The 1860s were destined to have a dramatic effect on the lives of the family for at some point around 1865 the part of the family business at 21 High Street closed. The reason for this is not known for certain but on 11th January 1864 there was a fire at the Pike Spicer Brewery immediately behind their premises which caused 15,000 worth of damage and though it didn't destroy the family business their entire stock was probably lost. It is known however that by 1867 the building had been demolished and replaced by the Clarence Hotel and that in the 1871 census George is listed as a Coal Meter (Merchants?) Labourer, a position he maintained until after the 1881 Census. In the meantime brother Robert Dugan continued working at 20 High Street where he was listed in 1871 as an Outfitter and Harrier but by 1881 he had retired and was living with his daughter Matilda and son in law William R. Blake at 25 St. Johns Street, Portsea.
Two of George and Amelia's children became ill in the June of 1862; Eliza Rose aged 3 and George Patrick aged 14 months died within two weeks of each other shortly after which George and Amelia Dugan must have moved away from St. Thomas Street as the next four children were born in different areas of Portsmouth. In 1871 the family were living at St. Nicholas Street, Portsea and in 1881 they were at 11 Union Street, Portsmouth.
Of the four later daughters born to George and Amelia, Florence (b.1863 in Portsmouth) married Alfred Smith, a butcher in 1881 at St. Mary's Portsea and lived at 17 Union Street, Portsea; Blanche (b.1866, Southsea) married Thomas Kemp Gulland an Army Corporal in 1889 at Holy Trinity, Portsea and lived at 1 Union Buildings, Portsea in 1891 (they emigrated to Canada between 1901 and 1906); Laura (b.1868, 5 Pembroke Street, Portsmouth) married James Knight - a Stoker on HMS Jumna in 1885 at the Parish Church, Portsea, there was one child from the union James William Knight (b.1888, Portsmouth); Eveline (b.1870, Gosport) married James Dedman, an Able Seaman, in Portsmouth 1902.
The remaining research follows the line of Laura Dugan whose husband James Knight drops out of the picture as she met a soldier named John Henry Bell (b. 1864, Bury St. Edmunds) and ran off with him to Merthyr Tydfil. They were married in December 1891 at Cardiff Register Office where Laura described herself as a spinster. The couple had several children, moving the family first to Bristol and then to Leeds. One of the children, Florence (b.1898) married William James Baker in 1919 in Leeds and one of their children was Dorothy (b. 1932) who later became the researcher's mother-in-law.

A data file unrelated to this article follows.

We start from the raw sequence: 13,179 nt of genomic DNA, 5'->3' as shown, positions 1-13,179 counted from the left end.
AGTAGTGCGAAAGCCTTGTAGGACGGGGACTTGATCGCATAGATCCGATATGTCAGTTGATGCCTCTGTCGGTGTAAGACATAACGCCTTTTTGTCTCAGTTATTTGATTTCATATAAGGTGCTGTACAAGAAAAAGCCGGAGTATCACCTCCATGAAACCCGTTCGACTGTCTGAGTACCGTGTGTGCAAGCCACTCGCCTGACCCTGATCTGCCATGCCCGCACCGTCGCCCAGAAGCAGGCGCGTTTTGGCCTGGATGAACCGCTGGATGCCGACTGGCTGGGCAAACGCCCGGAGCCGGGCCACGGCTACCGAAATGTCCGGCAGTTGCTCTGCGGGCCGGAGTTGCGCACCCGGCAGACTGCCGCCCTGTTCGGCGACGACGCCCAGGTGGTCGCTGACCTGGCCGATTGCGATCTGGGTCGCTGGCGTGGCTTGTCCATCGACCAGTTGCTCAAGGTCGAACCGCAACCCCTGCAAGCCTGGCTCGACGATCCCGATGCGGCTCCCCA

Research by James Stewart.
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In addition to this information relating to Patrick Dugan Jnr. and his descendants we also know a little of his brother William Henry and his family thanks to research carried out by Graham Dugan and his father Frederick.
William Henry Dugan married Isobella Keat at St. Mary's, Portsea on 8th April 1811 and one of their children was James Harris Dugan, a carpenter/builder, who married Sarah Gosney (b. 1823), also in St. Mary's on Christmas Day 1841. One of their children was Foster Dugan (b. 25th January 1852, d. 25th December 1928) who married Selina Naomi Cook (b. 19th August 1855, d. 11th September 1928) on 7th October 1873, again at St. Mary's. Foster and Selina had 13 children, one of whom was William (b. 1883, d. 1940), a Master Builder, who married Mary Margaret Kathleen Mifflin (b. 1885, d. 1959) at the Registry Office in Portsmouth on 3rd August 1907. They had 5 children, one of whom was Frederick Foster Dugan (b. 1st October 1915, d. 18th November 2010), a Master Builder, who was the father of Graham Dugan.
Edited by Tim Backhouse
December 2010